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Employment project rewarded with huge grant

Emerging artist Graeme Taylor was helped by the Moving On transition support service to develop a body of work for an exhibition at Mareel on display until the end of August. Photo Moving On

THE PHENOMENAL success of a pilot project to help young Shetland folk with special needs find work or training has earned a Big Lottery Fund grant of more than £300,000 to keep going for another five years.

Since 2011, the Moving On Employment Project has helped almost 50 school leavers aged 16 to 25 find a future for themselves.

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It has had a remarkable 74 per cent success rate finding placements for its clients, while across the UK only 17 per cent of young people with additional support needs or an autistic spectrum condition like Asperger’s syndrome are in work.

This week the Big Lottery Fund rewarded Moving On’s transition support service with a £318,862 grant to employ a support worker to help 80 young people over the next five years.

It is one of just seven projects Scotland-wide receiving a total of almost £3 million from the Investing in Communities programme.

Project coordinator Kellie Naulls said three years ago they realised there was a group of young people who had received high quality support at school, but were slipping through the net when they left.

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This young man found work at a local supermarket through the project. Photo Moving On

With funding from LEADER and Shetland Islands Council they employed college leaver Beth Robertson from Walls to work with schools and employers to help young people find placements.

The project exceeded by 50 per cent its target of helping 16 people a year, and by the end had found full time work for one third and part time work for another third of its clients.

Naulls, an occupational health professional, said the success of the project came down to building good relationships with young people and their families, schools and employers.

“The key thing has been the partnership working with schools and employers. They are really, really supportive of what we do,” she said.

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“We work closely with schools to identify young people at risk of slipping through the net, and we work with employers to provide the support they and the young people need.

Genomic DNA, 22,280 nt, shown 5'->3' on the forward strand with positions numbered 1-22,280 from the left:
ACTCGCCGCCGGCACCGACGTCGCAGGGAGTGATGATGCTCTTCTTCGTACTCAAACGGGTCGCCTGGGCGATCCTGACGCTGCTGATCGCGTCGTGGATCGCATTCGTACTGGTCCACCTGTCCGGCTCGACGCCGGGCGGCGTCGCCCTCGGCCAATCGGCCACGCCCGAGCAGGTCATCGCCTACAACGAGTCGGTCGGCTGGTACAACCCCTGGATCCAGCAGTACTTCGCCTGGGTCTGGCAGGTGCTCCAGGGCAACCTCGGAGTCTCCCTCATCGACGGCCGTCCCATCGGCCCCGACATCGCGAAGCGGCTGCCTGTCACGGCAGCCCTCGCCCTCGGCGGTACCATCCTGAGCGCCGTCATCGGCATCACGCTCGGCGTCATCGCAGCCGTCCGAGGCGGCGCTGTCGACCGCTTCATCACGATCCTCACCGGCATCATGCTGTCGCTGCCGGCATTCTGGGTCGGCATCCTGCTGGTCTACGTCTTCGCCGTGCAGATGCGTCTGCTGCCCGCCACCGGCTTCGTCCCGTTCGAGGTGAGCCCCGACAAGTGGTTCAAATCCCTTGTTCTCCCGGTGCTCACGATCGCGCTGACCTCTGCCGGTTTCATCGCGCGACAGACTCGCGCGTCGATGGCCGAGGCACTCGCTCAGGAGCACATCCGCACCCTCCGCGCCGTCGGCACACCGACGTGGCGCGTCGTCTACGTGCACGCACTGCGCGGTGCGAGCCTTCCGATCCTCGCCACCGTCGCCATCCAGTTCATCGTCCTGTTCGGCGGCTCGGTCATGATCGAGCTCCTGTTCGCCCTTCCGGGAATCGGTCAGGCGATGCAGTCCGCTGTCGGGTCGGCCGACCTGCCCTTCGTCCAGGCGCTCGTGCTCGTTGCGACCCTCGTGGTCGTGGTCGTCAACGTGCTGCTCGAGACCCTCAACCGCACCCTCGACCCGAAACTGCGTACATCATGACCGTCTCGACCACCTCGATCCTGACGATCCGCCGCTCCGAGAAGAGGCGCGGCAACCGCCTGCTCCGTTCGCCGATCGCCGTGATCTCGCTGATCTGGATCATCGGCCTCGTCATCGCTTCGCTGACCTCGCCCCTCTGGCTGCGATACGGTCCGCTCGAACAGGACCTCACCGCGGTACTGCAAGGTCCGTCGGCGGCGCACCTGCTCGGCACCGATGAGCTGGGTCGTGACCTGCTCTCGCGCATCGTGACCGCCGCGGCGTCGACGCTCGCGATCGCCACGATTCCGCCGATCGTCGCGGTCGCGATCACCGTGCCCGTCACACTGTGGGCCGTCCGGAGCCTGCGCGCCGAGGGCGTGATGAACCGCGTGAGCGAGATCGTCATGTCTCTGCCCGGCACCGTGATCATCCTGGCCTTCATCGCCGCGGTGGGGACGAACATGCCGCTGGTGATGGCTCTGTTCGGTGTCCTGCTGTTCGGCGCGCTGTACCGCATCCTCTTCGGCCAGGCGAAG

“I think we are lucky in Shetland because the employers are really on board with what we are doing.

“Every day employers are on the phone saying we have this opportunity and do you have anyone. We have a good word of mouth reputation – if we were not doing the right thing they would ken about it.”

The project now has a database of 350 employers willing to offer supported work opportunities. Beth Robertson left college with a BA in youth studies two years ago and describes her job working with these young people as “fantastic”.

This young woman took part in a work taster session at a local nursery to gain experience of the workplace. Photo Moving On

“It’s getting to ken them, finding out what they need, meeting them and building up a relationship and then helping them get into the workplace.

“We are speaking about really able folk whose only problem is meeting new people who just need you to help them make that first contact, because their social skills are slightly lacking or their confidence isn’t there.

“Then there are ones we provide up to six weeks in-work support, helping them learn the job until the stage where the young person and employer can manage.”

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Clients have been trained in health and safety, food hygiene and child care, gone to college to study vocational training or walked into jobs in offices, on computers, in garages and the fish market. “We have had some fantastic success stories,” 23 year old Robertson said.

“I have had ones that had turned night into day and by the time they have a work placement they are back into a routine – it’s helped all areas of their life.”

The Moving On team met first minister Alex Salmond during the Scottish cabinet’s visit last week who took a real interest in their story.

At a time of welfare reform and ageing populations, governments are very keen to find ways of making sure as many young people as possible are in work.

And it was the success of the project that persuaded the Big Lottery Fund to hand over such a large sum of money.

Its Scottish chair Maureen McGinn described Moving On as “making a big difference where it is needed most”.

Beth Robertson

Or as one local employer put it: “This service allowed a very talented young person to find a way forward with their life.

“They have demonstrated that they have a huge amount to offer our community and have many skills and talents that might never have come to light.”

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